To grow strong trees start with good soil: Ombudsmen & foundations for public accountability in Vanuatu & the Pacific

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Abstract

[Extract] The importance of public accountability and need for integrity in government
decision-making has been accepted in legal systems generally and this holds true in the
Pacific.1 Public accountability in this context refers to the public law aspiration to safeguard a
fair and just society and the accompanying mechanisms which ensure that legislation,
decisions, and actions of government are made in accordance with law. Throughout this analysis the concept of requiring governments to be responsible for their actions and
decisions is termed ‘public accountability’. It is closely related to the concept of good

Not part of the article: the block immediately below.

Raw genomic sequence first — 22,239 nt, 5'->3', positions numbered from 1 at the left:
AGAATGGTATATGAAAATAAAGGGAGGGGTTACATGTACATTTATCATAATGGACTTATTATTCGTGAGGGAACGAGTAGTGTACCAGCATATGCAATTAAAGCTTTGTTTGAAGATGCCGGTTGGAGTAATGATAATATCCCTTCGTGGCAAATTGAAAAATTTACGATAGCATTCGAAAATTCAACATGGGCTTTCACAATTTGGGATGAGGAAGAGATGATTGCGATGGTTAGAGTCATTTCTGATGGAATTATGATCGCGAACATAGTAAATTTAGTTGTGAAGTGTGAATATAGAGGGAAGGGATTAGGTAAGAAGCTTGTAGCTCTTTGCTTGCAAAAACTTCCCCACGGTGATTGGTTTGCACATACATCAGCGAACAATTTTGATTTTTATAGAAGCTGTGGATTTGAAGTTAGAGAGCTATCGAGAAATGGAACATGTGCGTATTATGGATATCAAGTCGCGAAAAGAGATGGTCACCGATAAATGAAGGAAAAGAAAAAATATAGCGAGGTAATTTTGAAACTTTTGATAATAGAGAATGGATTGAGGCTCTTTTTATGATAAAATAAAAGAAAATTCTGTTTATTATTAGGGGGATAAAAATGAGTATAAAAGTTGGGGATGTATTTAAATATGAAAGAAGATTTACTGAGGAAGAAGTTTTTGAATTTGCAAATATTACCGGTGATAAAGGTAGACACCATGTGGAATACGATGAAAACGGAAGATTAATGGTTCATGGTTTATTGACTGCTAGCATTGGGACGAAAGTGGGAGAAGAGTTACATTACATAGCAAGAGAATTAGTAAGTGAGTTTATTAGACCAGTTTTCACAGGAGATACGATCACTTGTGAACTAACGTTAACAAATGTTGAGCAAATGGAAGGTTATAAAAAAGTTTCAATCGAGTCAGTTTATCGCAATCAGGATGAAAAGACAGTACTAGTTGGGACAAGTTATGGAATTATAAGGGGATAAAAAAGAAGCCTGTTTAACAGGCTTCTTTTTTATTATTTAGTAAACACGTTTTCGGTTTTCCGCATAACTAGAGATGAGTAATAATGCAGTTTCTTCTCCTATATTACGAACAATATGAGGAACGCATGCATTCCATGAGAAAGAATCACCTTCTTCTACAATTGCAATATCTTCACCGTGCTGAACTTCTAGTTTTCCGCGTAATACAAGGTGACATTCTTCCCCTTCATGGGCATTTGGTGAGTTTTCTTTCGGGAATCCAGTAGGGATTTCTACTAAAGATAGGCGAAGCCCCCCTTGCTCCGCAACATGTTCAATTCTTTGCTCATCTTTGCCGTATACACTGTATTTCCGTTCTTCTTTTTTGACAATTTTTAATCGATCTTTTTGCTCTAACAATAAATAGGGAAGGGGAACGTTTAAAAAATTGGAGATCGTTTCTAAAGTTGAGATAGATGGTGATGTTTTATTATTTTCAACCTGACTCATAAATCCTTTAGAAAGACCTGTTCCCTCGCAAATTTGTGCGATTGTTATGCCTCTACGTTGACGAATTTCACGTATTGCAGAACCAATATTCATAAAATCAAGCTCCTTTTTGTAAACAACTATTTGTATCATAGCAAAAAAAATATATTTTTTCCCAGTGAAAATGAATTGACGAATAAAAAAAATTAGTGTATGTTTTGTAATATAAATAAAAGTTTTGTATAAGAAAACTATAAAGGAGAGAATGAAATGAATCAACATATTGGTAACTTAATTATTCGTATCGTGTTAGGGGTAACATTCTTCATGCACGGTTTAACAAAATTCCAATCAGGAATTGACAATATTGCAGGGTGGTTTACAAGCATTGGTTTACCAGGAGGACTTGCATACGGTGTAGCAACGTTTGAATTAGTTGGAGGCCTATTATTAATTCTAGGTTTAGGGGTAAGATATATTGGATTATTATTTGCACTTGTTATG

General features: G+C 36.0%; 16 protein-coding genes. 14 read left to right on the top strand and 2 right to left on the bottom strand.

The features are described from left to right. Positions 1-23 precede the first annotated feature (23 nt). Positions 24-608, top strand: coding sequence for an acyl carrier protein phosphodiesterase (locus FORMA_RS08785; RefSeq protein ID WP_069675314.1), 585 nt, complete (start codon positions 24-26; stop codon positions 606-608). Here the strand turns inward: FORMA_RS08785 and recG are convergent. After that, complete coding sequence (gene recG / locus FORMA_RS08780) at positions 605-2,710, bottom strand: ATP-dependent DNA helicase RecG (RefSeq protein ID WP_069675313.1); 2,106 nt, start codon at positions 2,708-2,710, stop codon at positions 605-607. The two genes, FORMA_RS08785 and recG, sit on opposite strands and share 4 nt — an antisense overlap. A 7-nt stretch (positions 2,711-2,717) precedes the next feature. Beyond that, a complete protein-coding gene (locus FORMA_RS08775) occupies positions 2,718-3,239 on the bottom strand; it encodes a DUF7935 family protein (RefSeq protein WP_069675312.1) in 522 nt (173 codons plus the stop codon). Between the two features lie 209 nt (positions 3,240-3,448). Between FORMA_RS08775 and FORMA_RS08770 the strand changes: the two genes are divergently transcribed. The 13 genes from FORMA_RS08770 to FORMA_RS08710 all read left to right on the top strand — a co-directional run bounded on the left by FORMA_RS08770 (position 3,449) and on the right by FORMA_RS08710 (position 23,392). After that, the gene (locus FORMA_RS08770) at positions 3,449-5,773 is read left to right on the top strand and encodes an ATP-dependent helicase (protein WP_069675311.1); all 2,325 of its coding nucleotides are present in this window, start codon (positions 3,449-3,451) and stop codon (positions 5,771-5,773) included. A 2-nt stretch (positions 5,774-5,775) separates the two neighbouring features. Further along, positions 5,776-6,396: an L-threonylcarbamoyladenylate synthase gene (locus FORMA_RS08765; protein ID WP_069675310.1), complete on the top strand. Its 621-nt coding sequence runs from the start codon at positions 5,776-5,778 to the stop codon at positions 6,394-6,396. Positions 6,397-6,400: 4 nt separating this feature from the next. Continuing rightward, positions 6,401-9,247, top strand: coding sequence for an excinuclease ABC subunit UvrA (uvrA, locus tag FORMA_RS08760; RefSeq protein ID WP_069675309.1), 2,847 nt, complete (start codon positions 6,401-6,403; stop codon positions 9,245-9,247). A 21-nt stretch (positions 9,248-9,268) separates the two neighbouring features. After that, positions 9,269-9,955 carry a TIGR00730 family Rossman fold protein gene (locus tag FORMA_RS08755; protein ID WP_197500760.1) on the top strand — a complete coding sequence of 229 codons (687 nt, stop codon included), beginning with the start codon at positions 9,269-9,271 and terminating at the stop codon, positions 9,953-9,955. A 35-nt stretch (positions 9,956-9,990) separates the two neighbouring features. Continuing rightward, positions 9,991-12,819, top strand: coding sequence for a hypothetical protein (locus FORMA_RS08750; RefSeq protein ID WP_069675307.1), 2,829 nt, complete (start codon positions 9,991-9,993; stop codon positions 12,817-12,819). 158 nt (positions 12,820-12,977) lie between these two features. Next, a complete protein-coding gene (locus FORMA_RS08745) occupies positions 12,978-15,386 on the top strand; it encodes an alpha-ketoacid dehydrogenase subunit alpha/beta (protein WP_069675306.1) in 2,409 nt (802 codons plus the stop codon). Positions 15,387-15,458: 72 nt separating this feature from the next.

governance, which draws a broader circle than the traditional meaning ascribed to
government and includes the ‘traditions, institutions, mechanisms and processes that
determine how power is exercised’ as well as the role of citizens and non-government
organisations.2 This analysis will focus on public accountability through Ombudsmen in the
Pacific, featuring a detailed case study on Vanuatu and the role of its Ombudsman. The paper
will argue that constitutional embedding of key accountability institutions can provide a basis
for the development of a culture of accountability and a foundation to build future
improvements upon. The development of a culture of accountability also requires a broad,
complex network of institutions and people and this wider system operating within Vanuatu
will also be explored.
Original languageEnglish
Pages (from-to)101-124
Number of pages23
JournalJournal of South Pacific Law
Volume2017
Publication statusPublished - 31 Dec 2017

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